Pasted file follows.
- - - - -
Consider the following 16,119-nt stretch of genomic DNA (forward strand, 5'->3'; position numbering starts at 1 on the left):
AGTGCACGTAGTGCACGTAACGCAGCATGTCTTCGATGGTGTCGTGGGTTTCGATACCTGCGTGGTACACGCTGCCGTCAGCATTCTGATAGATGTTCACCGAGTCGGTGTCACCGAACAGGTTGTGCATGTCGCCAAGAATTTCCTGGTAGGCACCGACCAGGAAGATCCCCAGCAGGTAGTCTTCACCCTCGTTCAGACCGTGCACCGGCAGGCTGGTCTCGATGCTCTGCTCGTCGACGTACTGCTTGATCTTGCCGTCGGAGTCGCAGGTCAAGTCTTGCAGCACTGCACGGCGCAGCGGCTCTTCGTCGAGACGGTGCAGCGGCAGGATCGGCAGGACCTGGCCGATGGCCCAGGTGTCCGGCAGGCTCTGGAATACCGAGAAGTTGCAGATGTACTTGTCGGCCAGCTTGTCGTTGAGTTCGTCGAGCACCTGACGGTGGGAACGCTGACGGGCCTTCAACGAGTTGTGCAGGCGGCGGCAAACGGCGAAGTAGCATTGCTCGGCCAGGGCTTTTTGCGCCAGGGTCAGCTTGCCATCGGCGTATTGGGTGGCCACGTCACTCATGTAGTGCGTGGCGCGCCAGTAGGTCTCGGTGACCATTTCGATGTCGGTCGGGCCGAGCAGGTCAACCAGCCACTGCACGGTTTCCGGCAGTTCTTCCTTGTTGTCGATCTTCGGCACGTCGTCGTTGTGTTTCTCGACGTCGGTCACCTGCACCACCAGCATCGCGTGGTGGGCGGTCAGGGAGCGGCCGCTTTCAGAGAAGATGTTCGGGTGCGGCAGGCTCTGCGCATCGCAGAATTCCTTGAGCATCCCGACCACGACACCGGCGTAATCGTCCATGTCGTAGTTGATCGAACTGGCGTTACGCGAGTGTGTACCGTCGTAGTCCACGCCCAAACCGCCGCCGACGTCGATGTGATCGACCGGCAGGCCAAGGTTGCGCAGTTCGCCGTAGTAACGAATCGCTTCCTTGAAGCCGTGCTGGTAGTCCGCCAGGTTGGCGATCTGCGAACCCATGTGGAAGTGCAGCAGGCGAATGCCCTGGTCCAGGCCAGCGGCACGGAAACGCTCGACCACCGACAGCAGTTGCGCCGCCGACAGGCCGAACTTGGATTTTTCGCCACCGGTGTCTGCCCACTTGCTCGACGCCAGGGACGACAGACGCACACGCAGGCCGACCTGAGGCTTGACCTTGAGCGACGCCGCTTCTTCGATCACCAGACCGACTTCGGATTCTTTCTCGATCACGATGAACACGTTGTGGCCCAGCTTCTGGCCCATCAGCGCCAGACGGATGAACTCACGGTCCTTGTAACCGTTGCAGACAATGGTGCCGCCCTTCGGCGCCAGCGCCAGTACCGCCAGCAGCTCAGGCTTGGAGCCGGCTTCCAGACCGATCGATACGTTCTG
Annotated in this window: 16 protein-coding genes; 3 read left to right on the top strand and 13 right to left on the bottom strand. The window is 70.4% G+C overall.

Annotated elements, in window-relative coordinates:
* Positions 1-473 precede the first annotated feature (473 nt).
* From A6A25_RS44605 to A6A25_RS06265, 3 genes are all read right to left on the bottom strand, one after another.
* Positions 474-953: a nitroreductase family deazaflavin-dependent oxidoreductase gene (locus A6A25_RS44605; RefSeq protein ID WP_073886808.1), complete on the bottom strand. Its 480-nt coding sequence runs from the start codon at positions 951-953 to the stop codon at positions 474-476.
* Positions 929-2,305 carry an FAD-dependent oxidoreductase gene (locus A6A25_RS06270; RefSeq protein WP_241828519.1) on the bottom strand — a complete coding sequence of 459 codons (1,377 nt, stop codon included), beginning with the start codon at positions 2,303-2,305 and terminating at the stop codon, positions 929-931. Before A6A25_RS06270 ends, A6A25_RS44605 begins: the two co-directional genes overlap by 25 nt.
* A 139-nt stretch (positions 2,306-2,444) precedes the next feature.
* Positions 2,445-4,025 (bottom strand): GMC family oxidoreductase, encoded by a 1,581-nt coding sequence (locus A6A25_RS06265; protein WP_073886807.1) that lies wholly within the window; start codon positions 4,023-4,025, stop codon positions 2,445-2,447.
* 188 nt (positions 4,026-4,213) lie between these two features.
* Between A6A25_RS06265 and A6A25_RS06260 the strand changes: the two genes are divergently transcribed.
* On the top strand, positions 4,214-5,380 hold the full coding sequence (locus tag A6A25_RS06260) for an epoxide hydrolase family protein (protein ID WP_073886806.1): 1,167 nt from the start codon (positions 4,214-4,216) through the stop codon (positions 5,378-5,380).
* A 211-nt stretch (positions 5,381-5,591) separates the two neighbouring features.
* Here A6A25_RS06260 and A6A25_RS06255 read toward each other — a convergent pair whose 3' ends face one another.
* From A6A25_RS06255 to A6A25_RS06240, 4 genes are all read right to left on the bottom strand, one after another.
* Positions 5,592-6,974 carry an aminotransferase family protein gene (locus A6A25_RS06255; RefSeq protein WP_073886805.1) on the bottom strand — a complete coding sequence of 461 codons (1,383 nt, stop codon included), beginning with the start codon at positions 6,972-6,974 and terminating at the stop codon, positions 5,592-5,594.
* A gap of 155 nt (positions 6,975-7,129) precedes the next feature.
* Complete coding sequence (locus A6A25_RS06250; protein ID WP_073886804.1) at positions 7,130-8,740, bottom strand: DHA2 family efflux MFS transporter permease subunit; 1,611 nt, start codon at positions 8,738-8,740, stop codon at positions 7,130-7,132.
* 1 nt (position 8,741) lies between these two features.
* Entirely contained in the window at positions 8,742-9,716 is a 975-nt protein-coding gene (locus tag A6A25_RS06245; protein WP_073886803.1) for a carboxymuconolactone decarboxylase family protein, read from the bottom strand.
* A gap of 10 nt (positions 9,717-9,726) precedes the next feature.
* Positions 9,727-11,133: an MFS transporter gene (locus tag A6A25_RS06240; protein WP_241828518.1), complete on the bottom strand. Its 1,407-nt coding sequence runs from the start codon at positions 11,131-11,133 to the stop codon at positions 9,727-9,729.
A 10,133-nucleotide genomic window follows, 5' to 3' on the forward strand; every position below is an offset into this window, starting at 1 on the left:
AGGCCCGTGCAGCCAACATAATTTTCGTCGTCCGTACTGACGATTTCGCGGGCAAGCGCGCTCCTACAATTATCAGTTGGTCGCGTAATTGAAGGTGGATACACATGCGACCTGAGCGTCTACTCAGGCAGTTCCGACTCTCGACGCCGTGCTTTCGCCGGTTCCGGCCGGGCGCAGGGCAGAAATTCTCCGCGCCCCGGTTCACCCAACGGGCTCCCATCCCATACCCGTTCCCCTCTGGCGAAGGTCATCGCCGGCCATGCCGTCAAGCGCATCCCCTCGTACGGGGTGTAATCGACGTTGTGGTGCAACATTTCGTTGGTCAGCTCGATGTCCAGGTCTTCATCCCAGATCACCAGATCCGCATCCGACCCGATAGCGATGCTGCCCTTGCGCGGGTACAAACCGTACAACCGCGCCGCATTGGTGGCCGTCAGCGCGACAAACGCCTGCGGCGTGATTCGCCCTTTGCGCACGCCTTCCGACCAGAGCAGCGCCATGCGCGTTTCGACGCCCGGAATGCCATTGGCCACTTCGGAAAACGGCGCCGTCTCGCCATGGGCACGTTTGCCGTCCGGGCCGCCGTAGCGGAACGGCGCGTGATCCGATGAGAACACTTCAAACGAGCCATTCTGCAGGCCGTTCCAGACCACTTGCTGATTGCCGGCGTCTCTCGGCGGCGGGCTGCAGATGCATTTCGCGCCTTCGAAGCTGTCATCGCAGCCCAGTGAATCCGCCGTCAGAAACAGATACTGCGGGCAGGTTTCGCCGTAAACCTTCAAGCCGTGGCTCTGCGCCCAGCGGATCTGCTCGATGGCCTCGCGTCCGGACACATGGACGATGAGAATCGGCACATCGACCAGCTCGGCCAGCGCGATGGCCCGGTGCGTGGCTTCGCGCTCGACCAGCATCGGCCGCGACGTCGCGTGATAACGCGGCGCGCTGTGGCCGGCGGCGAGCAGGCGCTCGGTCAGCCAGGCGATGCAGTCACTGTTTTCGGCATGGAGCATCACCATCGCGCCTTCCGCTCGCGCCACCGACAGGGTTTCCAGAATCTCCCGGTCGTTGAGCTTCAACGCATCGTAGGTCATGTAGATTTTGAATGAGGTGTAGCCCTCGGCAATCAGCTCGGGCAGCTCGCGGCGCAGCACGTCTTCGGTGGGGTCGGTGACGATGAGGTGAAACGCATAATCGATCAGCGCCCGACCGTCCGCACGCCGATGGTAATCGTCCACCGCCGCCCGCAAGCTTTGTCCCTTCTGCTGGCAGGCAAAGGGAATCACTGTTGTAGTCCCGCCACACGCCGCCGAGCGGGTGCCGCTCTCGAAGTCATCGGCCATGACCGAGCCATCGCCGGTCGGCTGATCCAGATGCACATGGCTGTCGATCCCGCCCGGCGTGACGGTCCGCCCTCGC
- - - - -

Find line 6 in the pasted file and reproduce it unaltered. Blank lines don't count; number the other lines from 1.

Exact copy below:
* From A6A25_RS44605 to A6A25_RS06265, 3 genes are all read right to left on the bottom strand, one after another.